The Centre d'Art tirelessly promoted self-taught Haitian artists, such as Philome Obin (1887–1986), who documented the past and present history of Cap Haitien; Wilson Bigaud (b. 1931), who portrayed a personal view of daily life; and Hector Hyppolite, who used his experiences as a vodou priest in his paintings of visions and gods; as well as the dignified regal paintings of Castera Bazile (1923–1965), the wry beautifully executed vignettes of Rigaud Benoit (b. 1911), the abstract vodou spirits of Robert St. Brice (1893–1973), the allegorical political paintings of Jasmin Joseph (1914–1973), and others. A second generation of artists also emerged, including the sculptor Georges Liautaud (1899–1990). (It must be kept in mind that when art historians speak of "generations" in Haiti they are referring to the time of "discovery" rather than to the date of an artist's birth.) Many of these artists incorporated the vernacular culture in their work
Haitian self-taught artists were making an authentic art that drew its inspiration and subject matter from the local way of life. They were not primitivists working from a philosophical imperative, but the epitome of authenticity working from the roots of the culture itself. Many of their works had an immediacy, particularly in portraying the realities of everyday Haitian life, that rarely existed in the work of the trained artists, who continued to try to filter the influences of European studios into their work.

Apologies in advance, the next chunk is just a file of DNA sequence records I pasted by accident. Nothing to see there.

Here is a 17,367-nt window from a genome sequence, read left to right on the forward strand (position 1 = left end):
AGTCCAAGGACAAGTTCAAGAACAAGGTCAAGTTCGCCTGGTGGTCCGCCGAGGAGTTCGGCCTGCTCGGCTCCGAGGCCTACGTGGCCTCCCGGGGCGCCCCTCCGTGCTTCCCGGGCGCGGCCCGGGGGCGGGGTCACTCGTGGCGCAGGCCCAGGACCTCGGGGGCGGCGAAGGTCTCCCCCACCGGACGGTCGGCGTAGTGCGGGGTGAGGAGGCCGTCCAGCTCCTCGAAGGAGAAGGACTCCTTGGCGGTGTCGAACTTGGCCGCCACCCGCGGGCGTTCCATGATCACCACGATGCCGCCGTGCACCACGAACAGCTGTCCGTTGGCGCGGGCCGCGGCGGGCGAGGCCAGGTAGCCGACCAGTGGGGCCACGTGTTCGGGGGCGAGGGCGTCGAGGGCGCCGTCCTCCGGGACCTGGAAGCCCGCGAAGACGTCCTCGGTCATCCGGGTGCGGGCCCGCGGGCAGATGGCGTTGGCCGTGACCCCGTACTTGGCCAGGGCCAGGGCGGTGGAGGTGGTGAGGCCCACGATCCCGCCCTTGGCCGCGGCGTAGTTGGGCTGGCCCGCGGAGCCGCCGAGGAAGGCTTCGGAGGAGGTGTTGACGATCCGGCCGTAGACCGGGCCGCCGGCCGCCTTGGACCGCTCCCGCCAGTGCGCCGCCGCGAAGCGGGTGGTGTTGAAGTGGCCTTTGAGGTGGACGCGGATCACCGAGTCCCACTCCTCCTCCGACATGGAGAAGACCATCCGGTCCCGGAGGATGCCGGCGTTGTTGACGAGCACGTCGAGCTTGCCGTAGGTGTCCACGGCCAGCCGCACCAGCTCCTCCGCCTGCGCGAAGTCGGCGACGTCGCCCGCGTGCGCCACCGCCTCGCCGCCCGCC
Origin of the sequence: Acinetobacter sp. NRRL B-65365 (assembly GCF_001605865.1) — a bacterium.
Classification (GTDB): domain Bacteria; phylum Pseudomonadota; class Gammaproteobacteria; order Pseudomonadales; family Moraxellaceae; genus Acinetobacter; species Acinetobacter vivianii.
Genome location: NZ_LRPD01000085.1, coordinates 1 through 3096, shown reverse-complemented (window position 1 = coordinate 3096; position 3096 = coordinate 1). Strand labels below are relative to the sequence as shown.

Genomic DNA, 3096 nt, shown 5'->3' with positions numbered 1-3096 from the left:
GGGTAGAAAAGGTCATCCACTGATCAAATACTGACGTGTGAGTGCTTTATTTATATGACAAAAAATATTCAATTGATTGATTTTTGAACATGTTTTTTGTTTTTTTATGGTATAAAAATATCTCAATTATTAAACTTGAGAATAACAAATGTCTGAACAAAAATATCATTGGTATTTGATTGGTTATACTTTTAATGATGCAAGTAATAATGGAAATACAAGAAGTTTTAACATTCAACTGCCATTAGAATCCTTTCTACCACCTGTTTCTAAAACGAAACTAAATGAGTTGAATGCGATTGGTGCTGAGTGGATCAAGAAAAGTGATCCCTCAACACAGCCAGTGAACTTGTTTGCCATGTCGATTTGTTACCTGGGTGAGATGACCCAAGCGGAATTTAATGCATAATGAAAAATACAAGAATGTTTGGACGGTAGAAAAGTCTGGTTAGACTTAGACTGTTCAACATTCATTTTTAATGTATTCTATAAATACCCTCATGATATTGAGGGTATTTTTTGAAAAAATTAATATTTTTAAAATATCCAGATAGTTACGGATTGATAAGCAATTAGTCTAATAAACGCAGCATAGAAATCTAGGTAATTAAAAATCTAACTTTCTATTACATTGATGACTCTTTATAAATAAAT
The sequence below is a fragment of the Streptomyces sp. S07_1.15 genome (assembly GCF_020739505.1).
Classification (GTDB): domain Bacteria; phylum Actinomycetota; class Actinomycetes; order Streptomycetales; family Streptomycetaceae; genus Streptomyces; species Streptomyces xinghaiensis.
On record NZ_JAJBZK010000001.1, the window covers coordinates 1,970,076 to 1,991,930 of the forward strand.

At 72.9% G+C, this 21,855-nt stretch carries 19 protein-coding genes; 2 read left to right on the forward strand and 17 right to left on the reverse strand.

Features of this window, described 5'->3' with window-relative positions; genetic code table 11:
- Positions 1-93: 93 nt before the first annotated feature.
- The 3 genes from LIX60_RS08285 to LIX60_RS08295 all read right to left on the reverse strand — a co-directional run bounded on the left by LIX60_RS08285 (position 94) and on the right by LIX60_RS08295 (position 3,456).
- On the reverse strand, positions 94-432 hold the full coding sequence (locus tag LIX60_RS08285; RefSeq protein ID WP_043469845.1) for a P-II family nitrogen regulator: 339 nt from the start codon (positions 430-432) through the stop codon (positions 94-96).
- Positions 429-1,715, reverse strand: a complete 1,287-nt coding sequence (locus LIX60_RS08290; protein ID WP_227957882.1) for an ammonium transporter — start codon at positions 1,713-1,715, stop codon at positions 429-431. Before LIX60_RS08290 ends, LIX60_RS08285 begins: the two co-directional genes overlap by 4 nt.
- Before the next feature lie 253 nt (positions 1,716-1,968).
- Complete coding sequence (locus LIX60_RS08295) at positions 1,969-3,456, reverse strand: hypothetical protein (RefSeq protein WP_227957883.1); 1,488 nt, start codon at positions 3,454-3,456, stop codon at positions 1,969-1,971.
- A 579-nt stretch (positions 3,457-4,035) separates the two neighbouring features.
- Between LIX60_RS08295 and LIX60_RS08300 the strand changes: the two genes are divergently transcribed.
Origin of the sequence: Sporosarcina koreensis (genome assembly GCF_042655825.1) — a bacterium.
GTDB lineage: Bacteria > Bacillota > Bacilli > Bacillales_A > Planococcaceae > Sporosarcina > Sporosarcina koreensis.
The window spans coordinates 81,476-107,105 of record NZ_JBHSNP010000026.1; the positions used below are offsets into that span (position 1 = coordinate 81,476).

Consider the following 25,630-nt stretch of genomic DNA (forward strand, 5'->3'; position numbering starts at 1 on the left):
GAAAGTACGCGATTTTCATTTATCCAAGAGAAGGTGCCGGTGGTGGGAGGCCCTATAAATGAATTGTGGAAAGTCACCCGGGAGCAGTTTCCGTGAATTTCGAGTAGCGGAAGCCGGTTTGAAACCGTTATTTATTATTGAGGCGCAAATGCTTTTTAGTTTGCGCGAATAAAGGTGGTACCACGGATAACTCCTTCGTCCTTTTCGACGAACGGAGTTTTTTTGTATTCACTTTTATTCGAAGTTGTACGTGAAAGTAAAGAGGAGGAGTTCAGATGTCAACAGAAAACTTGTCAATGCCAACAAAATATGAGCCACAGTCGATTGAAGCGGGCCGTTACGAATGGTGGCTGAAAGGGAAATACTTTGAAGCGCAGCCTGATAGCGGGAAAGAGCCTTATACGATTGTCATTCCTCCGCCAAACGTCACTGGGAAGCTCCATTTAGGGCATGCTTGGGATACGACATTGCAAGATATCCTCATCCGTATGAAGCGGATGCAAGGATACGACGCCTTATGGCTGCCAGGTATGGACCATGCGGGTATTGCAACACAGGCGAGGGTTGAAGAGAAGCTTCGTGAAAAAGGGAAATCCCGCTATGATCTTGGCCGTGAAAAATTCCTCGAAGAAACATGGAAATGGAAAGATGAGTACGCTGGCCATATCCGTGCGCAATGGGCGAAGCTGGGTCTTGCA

At this time, the academic painters felt the self-taught artists were receiving all the financial and critical attention, a situation that was seen as a form of reverse elitism. As a result, a rift developed at the Centre d'Art, and the earlier pioneers left the Centre in 1950 to form the Foyer des Artes Plastiques. Originally formed by academic artists such as Lucien Price, Dieudonne Cedor, Max Pinchinat, Roland Dorcely, and others, the number of artists involved in this enterprise was later reduced somewhat by those who left to study or live in Europe, though some eventually returned.
Part of the strategy of the Centre d'Art was to call the emergence of the vernacular painters a "renaissance," an unfortunate sobriquet that remains in use to this day. The term renaissance implies that there was a dark age, a previous period of formlessness that was then turned into a period of recognizable enlightened thinking and form. The work of twentieth-century Haitian artists, however, was always in the culture. Certain diaspora artists—such as the North Americans Bill Traylor and William Edmondson, the Jamaicans Mallica "Kapo" Reynolds and Everald Brown, or the Haitians Hector Hyppolite, Georges Liautaud, and Philome Obin—can be referred to as "culture bearers" because their work was created in the language of the culture they lived in, and because they pushed the boundaries of the Haitian matrix culture. Culture changes over time. In the Caribbean the slaves created a culture to replace what they had been uprooted and torn away from. The process of change is ongoing. Sometimes, as in the case of Liautaud's crosses, the work exists on two planes—as art and as utilitarian object. He was one of the few Haitian self-taught artists whose forged-iron crosses, for example, had one meaning to the people who commissioned his works for the cemeteries around his home, and another meaning when the same crosses were collected and shown as art in homes and galleries.